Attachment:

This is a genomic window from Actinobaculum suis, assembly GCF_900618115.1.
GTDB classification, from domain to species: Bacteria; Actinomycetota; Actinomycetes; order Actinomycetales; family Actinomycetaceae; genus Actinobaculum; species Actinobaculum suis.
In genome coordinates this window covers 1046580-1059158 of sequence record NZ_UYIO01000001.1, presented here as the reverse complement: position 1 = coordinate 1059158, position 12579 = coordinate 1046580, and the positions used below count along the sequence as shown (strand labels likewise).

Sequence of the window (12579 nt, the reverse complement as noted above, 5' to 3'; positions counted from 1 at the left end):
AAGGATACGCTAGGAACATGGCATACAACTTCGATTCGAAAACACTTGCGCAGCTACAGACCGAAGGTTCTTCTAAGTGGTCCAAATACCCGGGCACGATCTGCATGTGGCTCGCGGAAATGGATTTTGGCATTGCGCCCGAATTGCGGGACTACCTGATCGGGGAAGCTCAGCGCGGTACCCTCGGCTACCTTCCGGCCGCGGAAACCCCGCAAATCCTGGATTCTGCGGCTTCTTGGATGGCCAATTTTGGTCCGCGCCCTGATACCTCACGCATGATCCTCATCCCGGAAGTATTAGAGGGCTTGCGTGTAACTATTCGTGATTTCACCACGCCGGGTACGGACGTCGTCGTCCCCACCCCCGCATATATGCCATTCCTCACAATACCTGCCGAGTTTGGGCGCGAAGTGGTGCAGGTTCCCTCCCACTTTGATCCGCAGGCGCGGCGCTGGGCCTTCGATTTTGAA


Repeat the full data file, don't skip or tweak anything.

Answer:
This is a genomic window from Actinobaculum suis, assembly GCF_900618115.1.
GTDB classification, from domain to species: Bacteria; Actinomycetota; Actinomycetes; order Actinomycetales; family Actinomycetaceae; genus Actinobaculum; species Actinobaculum suis.
In genome coordinates this window covers 1046580-1059158 of sequence record NZ_UYIO01000001.1, presented here as the reverse complement: position 1 = coordinate 1059158, position 12579 = coordinate 1046580, and the positions used below count along the sequence as shown (strand labels likewise).

Sequence of the window (12579 nt, the reverse complement as noted above, 5' to 3'; positions counted from 1 at the left end):
AAGGATACGCTAGGAACATGGCATACAACTTCGATTCGAAAACACTTGCGCAGCTACAGACCGAAGGTTCTTCTAAGTGGTCCAAATACCCGGGCACGATCTGCATGTGGCTCGCGGAAATGGATTTTGGCATTGCGCCCGAATTGCGGGACTACCTGATCGGGGAAGCTCAGCGCGGTACCCTCGGCTACCTTCCGGCCGCGGAAACCCCGCAAATCCTGGATTCTGCGGCTTCTTGGATGGCCAATTTTGGTCCGCGCCCTGATACCTCACGCATGATCCTCATCCCGGAAGTATTAGAGGGCTTGCGTGTAACTATTCGTGATTTCACCACGCCGGGTACGGACGTCGTCGTCCCCACCCCCGCATATATGCCATTCCTCACAATACCTGCCGAGTTTGGGCGCGAAGTGGTGCAGGTTCCCTCCCACTTTGATCCGCAGGCGCGGCGCTGGGCCTTCGATTTTGAA